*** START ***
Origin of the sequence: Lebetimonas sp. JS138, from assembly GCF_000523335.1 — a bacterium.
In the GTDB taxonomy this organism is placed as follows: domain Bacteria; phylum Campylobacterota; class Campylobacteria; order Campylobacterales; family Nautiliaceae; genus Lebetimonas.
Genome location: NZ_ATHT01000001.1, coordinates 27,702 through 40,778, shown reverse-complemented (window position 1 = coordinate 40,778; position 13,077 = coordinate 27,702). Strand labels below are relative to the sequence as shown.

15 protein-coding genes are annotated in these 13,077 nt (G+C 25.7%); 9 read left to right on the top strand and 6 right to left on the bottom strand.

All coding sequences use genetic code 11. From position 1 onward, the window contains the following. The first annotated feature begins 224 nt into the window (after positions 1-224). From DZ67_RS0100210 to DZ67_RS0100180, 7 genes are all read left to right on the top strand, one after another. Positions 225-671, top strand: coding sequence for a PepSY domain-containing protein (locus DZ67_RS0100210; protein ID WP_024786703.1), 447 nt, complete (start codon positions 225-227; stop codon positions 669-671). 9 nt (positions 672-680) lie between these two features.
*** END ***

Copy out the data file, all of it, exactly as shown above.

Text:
Origin of the sequence: Lebetimonas sp. JS138, from assembly GCF_000523335.1 — a bacterium.
In the GTDB taxonomy this organism is placed as follows: domain Bacteria; phylum Campylobacterota; class Campylobacteria; order Campylobacterales; family Nautiliaceae; genus Lebetimonas.
Genome location: NZ_ATHT01000001.1, coordinates 27,702 through 40,778, shown reverse-complemented (window position 1 = coordinate 40,778; position 13,077 = coordinate 27,702). Strand labels below are relative to the sequence as shown.

15 protein-coding genes are annotated in these 13,077 nt (G+C 25.7%); 9 read left to right on the top strand and 6 right to left on the bottom strand.

All coding sequences use genetic code 11. From position 1 onward, the window contains the following. The first annotated feature begins 224 nt into the window (after positions 1-224). From DZ67_RS0100210 to DZ67_RS0100180, 7 genes are all read left to right on the top strand, one after another. Positions 225-671, top strand: coding sequence for a PepSY domain-containing protein (locus DZ67_RS0100210; protein ID WP_024786703.1), 447 nt, complete (start codon positions 225-227; stop codon positions 669-671). 9 nt (positions 672-680) lie between these two features.